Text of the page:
Last week, prior to the violence in Charlottesville, D’Souza likened the Antifa movement and their pattern of stopping speech through violence to Adolf Hilter’s brown shirts and Benito Mussolini’s black shirts. But with white supremacists and neo-Nazis on one side and Antifa on the other, which side is the fascists?
“Clearly, there’s a fascist streak running between both sets of violent activists. The mayor of Charlottesville said, ‘These people all came to fight.’ They didn’t come to peacefully protest. They wanted to tangle with each other,” said D’Souza, author most recently of “The Big Lie: Exposing the Nazi Roots of the American Left.”
While many in the media and in Democratic circles suggest that the white supremacists are Trump voters, D’Souza says that’s not true of the organizer of the rally.
“What’s really strange is that the white supremacist who organized the rally is a former Obama guy and a former Occupy Wall Street guy. So right away you know that something fishy is going on here,” said D’Souza.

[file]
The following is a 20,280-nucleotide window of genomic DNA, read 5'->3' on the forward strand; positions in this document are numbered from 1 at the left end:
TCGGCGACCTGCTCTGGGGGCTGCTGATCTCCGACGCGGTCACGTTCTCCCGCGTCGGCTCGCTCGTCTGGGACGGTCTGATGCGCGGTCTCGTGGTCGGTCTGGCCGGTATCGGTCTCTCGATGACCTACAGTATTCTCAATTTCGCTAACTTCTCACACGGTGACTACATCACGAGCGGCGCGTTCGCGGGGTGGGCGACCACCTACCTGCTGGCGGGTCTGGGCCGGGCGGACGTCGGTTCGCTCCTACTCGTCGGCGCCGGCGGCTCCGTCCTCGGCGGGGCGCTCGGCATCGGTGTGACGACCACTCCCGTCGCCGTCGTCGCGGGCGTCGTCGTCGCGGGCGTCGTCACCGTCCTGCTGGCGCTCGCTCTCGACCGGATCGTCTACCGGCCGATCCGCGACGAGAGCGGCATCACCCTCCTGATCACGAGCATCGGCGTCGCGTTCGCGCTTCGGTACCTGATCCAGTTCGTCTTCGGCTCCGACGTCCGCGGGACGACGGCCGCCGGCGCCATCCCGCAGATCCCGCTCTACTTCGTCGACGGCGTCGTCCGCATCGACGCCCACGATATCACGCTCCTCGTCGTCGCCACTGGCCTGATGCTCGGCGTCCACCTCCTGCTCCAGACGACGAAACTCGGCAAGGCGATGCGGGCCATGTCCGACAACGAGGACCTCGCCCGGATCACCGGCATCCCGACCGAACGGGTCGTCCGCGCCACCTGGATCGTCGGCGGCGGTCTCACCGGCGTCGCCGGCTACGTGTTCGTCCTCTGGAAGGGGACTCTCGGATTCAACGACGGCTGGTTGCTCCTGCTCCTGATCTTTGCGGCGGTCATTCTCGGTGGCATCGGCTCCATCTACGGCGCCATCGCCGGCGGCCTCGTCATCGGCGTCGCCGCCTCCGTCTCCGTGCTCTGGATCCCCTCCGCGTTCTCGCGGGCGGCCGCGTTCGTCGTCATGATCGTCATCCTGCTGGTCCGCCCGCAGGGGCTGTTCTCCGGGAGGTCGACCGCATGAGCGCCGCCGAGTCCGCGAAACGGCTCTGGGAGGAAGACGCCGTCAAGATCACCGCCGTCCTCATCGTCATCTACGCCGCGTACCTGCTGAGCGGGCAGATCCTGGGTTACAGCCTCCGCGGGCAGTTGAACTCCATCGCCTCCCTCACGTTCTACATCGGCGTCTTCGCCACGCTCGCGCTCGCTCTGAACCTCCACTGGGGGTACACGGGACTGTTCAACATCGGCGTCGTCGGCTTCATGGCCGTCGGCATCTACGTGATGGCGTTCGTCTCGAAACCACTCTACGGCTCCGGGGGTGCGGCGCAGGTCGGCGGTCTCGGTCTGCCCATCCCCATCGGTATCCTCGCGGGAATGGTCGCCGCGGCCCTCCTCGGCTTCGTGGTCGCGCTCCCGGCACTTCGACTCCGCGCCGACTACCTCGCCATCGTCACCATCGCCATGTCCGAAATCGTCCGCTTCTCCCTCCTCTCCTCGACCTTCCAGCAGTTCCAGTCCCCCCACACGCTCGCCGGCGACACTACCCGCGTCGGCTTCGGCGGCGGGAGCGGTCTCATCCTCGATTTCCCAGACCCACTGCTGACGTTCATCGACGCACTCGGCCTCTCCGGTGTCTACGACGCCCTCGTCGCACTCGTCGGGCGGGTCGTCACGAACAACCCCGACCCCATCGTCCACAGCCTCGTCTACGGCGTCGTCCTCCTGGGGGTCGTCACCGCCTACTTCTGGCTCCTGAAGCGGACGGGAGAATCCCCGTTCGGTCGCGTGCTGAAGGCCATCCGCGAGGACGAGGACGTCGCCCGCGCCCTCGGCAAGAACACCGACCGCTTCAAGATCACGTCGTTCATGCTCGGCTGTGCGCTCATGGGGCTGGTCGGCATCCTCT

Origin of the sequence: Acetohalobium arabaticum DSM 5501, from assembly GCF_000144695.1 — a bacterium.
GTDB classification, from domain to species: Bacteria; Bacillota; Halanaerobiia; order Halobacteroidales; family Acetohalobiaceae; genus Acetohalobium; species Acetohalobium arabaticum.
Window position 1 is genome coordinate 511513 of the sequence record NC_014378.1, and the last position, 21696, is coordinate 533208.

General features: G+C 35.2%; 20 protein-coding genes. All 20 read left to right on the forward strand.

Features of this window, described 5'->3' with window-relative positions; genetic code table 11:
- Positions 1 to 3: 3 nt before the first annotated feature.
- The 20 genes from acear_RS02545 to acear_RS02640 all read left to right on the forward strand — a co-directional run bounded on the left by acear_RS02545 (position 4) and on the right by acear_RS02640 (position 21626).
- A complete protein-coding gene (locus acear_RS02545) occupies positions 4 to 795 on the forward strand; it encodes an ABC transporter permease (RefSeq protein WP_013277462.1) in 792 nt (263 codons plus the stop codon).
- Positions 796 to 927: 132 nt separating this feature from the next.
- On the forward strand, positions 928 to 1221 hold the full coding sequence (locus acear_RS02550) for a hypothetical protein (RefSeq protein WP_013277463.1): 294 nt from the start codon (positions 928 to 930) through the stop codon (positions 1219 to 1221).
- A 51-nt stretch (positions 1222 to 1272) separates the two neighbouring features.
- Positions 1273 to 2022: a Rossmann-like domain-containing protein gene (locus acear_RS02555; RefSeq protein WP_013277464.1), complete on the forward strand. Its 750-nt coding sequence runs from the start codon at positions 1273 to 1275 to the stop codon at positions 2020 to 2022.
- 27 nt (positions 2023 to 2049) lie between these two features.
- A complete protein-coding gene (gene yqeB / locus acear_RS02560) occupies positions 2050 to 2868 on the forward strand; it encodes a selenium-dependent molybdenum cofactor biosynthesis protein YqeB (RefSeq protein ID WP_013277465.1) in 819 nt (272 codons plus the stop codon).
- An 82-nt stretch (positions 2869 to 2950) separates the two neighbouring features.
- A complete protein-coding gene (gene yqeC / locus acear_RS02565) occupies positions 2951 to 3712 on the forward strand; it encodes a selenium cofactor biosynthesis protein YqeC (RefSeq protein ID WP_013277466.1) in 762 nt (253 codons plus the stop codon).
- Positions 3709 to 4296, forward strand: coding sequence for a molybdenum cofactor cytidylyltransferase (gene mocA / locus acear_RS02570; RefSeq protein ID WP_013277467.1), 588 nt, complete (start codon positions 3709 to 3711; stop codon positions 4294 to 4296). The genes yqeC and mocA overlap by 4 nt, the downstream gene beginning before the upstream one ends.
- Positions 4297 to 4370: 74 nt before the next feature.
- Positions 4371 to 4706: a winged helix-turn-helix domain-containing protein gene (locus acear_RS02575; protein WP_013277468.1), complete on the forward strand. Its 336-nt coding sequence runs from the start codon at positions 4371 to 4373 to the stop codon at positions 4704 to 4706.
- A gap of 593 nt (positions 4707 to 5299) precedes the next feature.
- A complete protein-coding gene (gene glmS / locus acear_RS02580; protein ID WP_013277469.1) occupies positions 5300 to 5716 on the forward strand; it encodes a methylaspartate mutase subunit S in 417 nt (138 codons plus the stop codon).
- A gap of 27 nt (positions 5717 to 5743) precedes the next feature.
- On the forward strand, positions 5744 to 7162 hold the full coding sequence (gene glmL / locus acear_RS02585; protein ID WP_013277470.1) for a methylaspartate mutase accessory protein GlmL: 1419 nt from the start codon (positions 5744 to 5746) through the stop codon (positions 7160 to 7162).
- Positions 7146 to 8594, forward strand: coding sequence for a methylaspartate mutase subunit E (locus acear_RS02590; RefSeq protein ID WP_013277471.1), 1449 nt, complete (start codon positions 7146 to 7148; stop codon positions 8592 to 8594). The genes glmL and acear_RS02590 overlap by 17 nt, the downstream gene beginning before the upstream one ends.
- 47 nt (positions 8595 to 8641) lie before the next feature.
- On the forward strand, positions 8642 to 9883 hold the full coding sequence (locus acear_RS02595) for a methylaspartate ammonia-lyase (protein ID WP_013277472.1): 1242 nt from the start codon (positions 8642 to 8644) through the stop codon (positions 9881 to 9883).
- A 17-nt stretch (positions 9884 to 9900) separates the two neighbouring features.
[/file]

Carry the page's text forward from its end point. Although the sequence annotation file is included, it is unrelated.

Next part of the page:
When it comes to the rest of the neo-Nazi and KKK figures in Charlottesville, D’Souza says the story is more complicated.
“This white nationalism was actually invented in the Democratic Party, but the Democratic Party has moved from embracing white nationalism to embracing every other type of minority nationalism. So the Democrats like black nationalism, black pride, black solidarity. They’re telling every ethnic group – blacks, Hispanics, Asians – be proud of what makes you distinctive,” said D’Souza.
He says Democrats now mobilize all of these groups against white nationalists, and that has created some changing voting patterns among white supremacists.
“Today if you’re a white nationalist, you don’t find a hospitable home in the Democratic Party. You don’t find much of a home in the Republican Party either, because Trump is not a white nationalist. Trump is an American nationalist. So I think that’s why some of these white nationalists are for Trump,” said D’Souza.
“They normally would be Democrats, if the Democrats hadn’t created a type of multiculturalism in which these guys are not welcome at the multicultural picnic,” said D’Souza.